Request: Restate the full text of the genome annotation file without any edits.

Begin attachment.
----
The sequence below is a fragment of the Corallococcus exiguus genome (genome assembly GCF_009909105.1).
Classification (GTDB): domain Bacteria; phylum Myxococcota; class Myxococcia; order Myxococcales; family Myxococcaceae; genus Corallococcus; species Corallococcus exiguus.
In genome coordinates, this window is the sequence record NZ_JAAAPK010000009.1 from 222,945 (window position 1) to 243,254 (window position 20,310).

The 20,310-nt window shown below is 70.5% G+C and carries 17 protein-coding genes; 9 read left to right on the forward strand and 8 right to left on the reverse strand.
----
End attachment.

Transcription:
The sequence below is a fragment of the Corallococcus exiguus genome (genome assembly GCF_009909105.1).
Classification (GTDB): domain Bacteria; phylum Myxococcota; class Myxococcia; order Myxococcales; family Myxococcaceae; genus Corallococcus; species Corallococcus exiguus.
In genome coordinates, this window is the sequence record NZ_JAAAPK010000009.1 from 222,945 (window position 1) to 243,254 (window position 20,310).

The 20,310-nt window shown below is 70.5% G+C and carries 17 protein-coding genes; 9 read left to right on the forward strand and 8 right to left on the reverse strand.